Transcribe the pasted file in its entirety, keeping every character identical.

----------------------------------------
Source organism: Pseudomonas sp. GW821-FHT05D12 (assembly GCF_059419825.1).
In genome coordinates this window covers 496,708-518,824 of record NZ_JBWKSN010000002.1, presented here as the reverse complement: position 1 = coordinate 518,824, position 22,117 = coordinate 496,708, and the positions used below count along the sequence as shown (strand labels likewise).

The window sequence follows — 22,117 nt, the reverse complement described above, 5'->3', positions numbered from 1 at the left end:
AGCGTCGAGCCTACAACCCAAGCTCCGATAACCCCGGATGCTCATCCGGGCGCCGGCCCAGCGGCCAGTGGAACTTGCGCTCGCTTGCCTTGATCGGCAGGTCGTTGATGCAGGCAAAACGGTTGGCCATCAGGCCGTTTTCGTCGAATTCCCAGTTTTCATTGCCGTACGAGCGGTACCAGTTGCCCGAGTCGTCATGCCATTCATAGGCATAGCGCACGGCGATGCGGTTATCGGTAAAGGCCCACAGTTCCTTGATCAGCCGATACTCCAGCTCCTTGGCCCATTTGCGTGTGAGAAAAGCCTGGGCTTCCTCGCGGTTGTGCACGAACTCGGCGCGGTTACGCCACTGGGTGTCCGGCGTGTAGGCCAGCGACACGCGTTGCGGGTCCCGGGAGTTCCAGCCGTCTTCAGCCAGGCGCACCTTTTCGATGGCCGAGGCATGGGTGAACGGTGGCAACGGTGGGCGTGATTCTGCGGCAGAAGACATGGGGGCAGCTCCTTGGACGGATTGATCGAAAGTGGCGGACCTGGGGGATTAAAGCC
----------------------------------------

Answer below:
Source organism: Pseudomonas sp. GW821-FHT05D12 (assembly GCF_059419825.1).
In genome coordinates this window covers 496,708-518,824 of record NZ_JBWKSN010000002.1, presented here as the reverse complement: position 1 = coordinate 518,824, position 22,117 = coordinate 496,708, and the positions used below count along the sequence as shown (strand labels likewise).

The window sequence follows — 22,117 nt, the reverse complement described above, 5'->3', positions numbered from 1 at the left end:
AGCGTCGAGCCTACAACCCAAGCTCCGATAACCCCGGATGCTCATCCGGGCGCCGGCCCAGCGGCCAGTGGAACTTGCGCTCGCTTGCCTTGATCGGCAGGTCGTTGATGCAGGCAAAACGGTTGGCCATCAGGCCGTTTTCGTCGAATTCCCAGTTTTCATTGCCGTACGAGCGGTACCAGTTGCCCGAGTCGTCATGCCATTCATAGGCATAGCGCACGGCGATGCGGTTATCGGTAAAGGCCCACAGTTCCTTGATCAGCCGATACTCCAGCTCCTTGGCCCATTTGCGTGTGAGAAAAGCCTGGGCTTCCTCGCGGTTGTGCACGAACTCGGCGCGGTTACGCCACTGGGTGTCCGGCGTGTAGGCCAGCGACACGCGTTGCGGGTCCCGGGAGTTCCAGCCGTCTTCAGCCAGGCGCACCTTTTCGATGGCCGAGGCATGGGTGAACGGTGGCAACGGTGGGCGTGATTCTGCGGCAGAAGACATGGGGGCAGCTCCTTGGACGGATTGATCGAAAGTGGCGGACCTGGGGGATTAAAGCC